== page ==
A better option may be to provide your family with a letter of instruction containing these details. If you want your burial to be done in a certain way, you can prepurchase a burial plot and, in some areas, prepay for specific arrangements. Alternatively, you can create a fund for any event you would like, with a payable-on-death designation to someone you trust.

It is also probably best not to elaborate on personal feelings about others in your will, as this can set the tone for the administration of your estate. For example, your executor may feel some trepidation about being part of a situation where there appears to be hurt feelings or potential conflict from the outset.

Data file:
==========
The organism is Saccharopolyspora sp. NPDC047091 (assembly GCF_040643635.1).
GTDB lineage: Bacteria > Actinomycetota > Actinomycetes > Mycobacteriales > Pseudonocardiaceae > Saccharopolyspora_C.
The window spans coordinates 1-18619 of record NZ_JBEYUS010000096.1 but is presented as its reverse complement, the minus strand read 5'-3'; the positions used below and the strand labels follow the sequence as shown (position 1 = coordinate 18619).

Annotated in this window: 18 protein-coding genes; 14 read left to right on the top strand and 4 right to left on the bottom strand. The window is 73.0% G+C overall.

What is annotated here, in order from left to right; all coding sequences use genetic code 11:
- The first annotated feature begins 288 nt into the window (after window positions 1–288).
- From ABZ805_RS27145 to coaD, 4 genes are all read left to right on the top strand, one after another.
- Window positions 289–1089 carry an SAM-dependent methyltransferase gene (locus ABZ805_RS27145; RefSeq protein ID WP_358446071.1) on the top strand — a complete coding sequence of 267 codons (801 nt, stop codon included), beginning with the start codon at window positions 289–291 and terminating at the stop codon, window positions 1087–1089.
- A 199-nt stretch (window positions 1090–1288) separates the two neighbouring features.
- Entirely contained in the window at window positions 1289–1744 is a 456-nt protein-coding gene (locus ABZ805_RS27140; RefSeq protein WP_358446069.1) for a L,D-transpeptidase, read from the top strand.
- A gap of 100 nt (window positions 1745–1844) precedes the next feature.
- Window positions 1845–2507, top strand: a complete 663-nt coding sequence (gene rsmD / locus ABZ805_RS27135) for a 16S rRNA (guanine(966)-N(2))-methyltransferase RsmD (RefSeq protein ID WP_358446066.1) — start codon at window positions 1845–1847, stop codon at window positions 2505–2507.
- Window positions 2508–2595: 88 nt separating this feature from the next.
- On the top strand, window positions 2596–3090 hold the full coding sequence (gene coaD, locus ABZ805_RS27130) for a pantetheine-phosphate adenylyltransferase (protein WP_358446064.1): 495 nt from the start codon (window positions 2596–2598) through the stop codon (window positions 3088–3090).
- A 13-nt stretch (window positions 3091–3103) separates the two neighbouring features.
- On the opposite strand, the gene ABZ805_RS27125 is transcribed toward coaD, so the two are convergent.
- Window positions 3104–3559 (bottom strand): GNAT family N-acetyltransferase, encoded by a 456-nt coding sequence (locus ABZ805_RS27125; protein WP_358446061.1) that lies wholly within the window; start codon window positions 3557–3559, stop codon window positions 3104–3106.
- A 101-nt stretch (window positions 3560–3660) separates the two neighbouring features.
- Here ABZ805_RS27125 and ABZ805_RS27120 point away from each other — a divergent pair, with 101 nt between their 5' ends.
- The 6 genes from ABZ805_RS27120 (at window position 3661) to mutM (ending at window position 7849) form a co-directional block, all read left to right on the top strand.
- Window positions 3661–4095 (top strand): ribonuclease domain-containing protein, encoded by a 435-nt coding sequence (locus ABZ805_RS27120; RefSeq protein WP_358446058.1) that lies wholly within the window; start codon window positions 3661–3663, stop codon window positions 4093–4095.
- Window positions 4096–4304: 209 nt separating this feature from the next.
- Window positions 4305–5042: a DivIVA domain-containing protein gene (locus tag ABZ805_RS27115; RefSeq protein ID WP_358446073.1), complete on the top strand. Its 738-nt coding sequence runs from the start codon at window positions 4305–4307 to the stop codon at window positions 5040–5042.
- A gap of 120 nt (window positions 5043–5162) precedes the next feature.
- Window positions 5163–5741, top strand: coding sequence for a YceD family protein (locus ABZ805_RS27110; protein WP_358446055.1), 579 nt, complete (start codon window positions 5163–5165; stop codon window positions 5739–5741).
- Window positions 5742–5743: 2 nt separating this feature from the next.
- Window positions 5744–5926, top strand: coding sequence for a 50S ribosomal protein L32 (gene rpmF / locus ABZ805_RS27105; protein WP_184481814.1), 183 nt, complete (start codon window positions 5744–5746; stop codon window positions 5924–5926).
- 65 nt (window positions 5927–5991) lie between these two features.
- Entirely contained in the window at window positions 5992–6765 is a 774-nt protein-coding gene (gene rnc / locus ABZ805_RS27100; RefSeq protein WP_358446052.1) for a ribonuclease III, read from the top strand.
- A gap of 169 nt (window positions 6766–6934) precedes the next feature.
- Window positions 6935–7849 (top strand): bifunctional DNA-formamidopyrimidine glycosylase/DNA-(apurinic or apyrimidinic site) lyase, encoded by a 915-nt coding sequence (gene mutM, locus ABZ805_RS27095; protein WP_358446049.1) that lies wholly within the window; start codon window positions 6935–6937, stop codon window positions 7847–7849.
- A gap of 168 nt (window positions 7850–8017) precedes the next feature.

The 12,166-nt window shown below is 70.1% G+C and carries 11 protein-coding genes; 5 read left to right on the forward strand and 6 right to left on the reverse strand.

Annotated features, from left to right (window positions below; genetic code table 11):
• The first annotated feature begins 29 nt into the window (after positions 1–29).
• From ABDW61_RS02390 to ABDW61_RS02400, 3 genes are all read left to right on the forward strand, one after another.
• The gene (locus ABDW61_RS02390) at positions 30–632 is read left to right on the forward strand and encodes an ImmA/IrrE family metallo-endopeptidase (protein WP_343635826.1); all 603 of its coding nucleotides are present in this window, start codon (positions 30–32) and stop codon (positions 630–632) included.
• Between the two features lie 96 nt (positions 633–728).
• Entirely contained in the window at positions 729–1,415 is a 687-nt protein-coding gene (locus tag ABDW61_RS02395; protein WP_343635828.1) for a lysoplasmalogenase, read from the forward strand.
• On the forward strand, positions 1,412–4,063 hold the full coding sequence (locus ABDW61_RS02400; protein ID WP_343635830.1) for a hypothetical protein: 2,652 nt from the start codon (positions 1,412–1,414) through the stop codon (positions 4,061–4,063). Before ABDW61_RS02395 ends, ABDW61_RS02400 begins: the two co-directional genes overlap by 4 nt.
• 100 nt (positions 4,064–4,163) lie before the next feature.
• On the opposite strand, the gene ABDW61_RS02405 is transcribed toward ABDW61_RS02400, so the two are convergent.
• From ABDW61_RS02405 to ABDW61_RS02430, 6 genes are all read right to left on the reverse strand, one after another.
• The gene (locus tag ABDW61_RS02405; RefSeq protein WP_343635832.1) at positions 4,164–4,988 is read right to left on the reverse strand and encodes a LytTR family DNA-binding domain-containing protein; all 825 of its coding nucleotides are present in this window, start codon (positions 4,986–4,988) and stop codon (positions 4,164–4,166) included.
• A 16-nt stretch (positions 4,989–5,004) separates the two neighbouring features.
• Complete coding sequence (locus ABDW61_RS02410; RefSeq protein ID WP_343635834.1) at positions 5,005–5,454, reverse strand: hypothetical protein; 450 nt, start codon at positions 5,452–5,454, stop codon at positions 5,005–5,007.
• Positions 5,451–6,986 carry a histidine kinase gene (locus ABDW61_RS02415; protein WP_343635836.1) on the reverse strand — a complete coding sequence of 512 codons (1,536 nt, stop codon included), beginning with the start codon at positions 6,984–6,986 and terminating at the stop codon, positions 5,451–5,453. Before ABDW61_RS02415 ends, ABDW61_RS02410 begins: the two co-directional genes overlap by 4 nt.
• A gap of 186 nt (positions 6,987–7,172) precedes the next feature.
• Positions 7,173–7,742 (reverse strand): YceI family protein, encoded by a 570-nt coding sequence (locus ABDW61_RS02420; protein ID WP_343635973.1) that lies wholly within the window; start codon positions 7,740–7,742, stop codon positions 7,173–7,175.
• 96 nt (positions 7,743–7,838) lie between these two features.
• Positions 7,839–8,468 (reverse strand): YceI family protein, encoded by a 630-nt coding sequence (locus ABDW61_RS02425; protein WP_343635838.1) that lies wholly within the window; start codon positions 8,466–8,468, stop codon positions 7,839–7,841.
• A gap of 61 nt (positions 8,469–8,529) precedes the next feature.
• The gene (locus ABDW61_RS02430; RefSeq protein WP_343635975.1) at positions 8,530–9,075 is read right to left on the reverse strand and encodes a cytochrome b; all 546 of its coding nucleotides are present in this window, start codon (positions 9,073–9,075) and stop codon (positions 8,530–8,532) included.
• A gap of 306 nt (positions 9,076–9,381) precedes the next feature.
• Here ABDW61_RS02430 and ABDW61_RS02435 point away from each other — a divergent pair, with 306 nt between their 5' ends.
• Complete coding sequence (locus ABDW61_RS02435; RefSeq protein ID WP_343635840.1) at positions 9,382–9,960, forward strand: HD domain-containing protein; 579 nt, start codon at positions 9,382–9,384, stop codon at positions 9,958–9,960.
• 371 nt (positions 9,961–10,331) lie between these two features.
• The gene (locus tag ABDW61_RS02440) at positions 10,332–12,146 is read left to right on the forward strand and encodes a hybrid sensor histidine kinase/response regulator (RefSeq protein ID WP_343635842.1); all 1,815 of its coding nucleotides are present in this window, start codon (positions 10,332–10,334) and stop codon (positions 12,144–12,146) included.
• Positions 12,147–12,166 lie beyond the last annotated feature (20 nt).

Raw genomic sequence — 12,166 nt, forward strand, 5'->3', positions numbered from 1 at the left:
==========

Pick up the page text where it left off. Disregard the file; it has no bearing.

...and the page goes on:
Organ Donation

If you wish to be an organ donor, you should not use your will as a place to specify this wish. In most states, there are specific ways to document your desire, such as listing it on your driver’s license. By the time your will is reviewed, it will be too late to do anything about your organ donation wishes.

Health Care or End-of-Life Decisions

Your will is not the right place to document what you would like to happen if you have suffered a substantial and irreversible loss of mental capacity or have an incurable or irreversible condition. You should do this in a living will.

You should also have a separate health care proxy that designates an agent to be able to speak with your doctors and make health care decisions on your behalf should you temporarily become unable to do so.